This course focuses on forms of expressive culture – arts, storytelling, music, dance and comedy – in everyday life in the contemporary world. Expressive culture is a broad area of study. Since it is part of our everyday lives it is not a clearly defined set of practices. Because of this “Expressive Culture” gives us an analytic that allows for a flexible investigation of the style and expression of our lives. The purpose of this class is to focus on creative acts, events, and encounters between differently positioned actors. It will also allow us to develop a set of tools for analyzing and representing them. While we will study individual artists and creators as well as audiences we will also look at larger questions of knowledge, craft, development and expression. Central to this is an inquiry into the historicization of cultural norms. Locating this in broader anthropological conversations, “Expressive Culture” connects to critical world-shaping forces such as colonialism, class, race, gender identity, desire and politics. 

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This course will provide an overview of:

 Indicators and contemporary issues in maternal and child health

  • Determinants of pregnancy complications and poor child health outcomes
  • Life course approach to maternal and child health

 No prerequisites.  All majors are encouraged to enroll.  This is a great course for students preparing for careers in a health related field.  Areas of Knowledge: NW.

 SLN: 14686; 5 credits; Lecture meets MW 1:00-2:20 p.m.; Quiz meets F 1:30-2:20 p.m.; Instructor: Daniel Enquobahrie

 Additional details about the course are provided on the attached flyer or can be found here.  Direct questions to

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Who gets STIs and why?  How do you prevent  and treat STIs?  What new STIs have recently emerged?  In this course, you will:

 Identify populations at risk for STIs

  • Gain familiarity with infectious disease epidemiology
  • Outline risk factors for STI & HIV infection
  • Evaluate STI prevention interventions

 No prerequisites.  All majors are encouraged to enroll.  This is a great course for students preparing for careers in a health related field.  A basic understanding of biology is required.  Areas of Knowledge: I&S, NW, & QSR.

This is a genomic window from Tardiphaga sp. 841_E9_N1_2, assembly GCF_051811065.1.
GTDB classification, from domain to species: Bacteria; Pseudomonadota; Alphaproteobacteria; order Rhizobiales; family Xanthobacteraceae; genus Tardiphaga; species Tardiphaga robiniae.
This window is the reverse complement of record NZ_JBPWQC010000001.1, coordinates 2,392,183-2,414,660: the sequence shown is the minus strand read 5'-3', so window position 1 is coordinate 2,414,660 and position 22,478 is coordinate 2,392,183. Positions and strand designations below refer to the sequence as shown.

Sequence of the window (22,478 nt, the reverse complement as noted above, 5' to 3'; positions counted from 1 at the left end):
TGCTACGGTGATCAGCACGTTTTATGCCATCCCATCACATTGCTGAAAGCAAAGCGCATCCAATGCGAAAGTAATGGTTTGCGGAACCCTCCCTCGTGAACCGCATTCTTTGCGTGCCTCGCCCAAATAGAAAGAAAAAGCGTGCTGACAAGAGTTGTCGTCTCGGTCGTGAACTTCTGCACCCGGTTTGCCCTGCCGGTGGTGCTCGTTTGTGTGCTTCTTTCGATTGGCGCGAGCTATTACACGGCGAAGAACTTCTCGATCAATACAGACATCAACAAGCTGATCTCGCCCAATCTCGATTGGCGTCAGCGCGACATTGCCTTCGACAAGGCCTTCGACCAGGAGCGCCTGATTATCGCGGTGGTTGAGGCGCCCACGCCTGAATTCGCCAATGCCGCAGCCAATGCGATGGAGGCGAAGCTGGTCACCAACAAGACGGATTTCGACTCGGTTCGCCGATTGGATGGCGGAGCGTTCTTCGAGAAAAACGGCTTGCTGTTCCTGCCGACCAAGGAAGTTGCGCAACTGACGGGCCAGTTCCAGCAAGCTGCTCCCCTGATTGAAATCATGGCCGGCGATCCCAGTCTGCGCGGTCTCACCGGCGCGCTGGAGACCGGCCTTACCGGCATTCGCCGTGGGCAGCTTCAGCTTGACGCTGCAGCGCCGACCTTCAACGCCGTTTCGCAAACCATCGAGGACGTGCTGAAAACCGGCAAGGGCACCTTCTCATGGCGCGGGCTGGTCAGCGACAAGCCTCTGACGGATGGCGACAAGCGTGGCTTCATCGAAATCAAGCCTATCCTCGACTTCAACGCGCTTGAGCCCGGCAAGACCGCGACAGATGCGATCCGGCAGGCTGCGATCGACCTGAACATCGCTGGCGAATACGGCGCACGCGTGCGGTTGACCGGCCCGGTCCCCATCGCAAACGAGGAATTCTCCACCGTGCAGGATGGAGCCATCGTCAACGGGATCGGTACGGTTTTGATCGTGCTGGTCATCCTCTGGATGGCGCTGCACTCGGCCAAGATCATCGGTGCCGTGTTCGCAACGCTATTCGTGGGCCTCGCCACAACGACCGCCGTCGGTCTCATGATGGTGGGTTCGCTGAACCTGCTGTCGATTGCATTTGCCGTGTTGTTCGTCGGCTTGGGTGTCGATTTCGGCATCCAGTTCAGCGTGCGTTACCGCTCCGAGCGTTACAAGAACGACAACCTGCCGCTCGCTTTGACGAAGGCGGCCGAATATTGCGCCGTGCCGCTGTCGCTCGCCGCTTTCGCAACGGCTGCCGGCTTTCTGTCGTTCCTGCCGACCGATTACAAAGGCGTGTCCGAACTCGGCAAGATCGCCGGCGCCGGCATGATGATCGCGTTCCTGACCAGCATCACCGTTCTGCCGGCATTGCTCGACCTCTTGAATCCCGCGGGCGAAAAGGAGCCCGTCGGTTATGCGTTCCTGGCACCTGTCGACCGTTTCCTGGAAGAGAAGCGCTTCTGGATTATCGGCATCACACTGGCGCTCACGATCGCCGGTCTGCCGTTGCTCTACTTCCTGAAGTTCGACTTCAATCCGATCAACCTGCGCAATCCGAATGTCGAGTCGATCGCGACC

SLN: 14683; 5 credits; Lecture meets: T/Th 3:00–4:20 p.m.; Quiz meets: F 9:30–10:20 a.m. or F 12:30-1:20 p.m.; Instructor: Lisa Manhart

 Additional details about the course are provided on the attached flyer or can be found here.  Direct questions to

more info...

Looking for an elective course to take this summer? The UW Tobacco Studies Program is offering HSERV 556/FAMED 559 during Summer 2018. This is an online course that can be taken for 2 credits (HSERV 556) or 1/2 credits (FAMED 559). For more details and a sample syllabus, see the below description, or visit our website.

HSERV 556/FAMED 559 - Tobacco Related Health Disparities

Instructors: Sarah Ross-Viles, MPH and Gillian Schauer, PhD

(online; 1/2 credits; full term)

  • Integrates multiple disciplinary perspectives to address the pressing issue of disproportionate tobacco use and related diseases among marginalized populations, including those defined by socioeconomic status, race/ethnicity, and sexual orientation.
  • Explores links between, and intervention strategies for, smoking and mental illness, social stress, acculturation processes, and genetics
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If you are a student at UW Seattle who is uninsured or underinsured and would like to share your experience navigating the healthcare system through a 30-minute interview, 60-minute focus group, video clip, OR written story, please contact us at

Are you interested in sharing your story? UW stopped offering health insurance for students in 2014. UW School of Public Health students are advocating for UW to offer health insurance for all students.  We are a group of MPH students advocating for the reinstitution of a UW health insurance plan. Your stories will help us inform UW policy makers of the need for a student health insurance plan. Participants can earn up to $50.


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The new Advanced Training in Healthcare Ethics program will start in Autumn 2018! 

Apply now, spaces are limited.  Rolling admissions ensures you will hear back quickly.

We look forward to receiving your application!


We are developing distance-learning courses in healthcare ethics for ethics consultants and ethics committee members.  If you are interested in learning more about the program, please email The program is now accepting applications.


The UW School of Medicine Department of Bioethics & Humanities offers a fee-based distance learning program to provide advanced training in healthcare ethics. The Advanced Training in Healthcare Ethics provides students with foundational knowledge and skills to broaden their competency in patient cases, clinical ethics, and ethics consultation.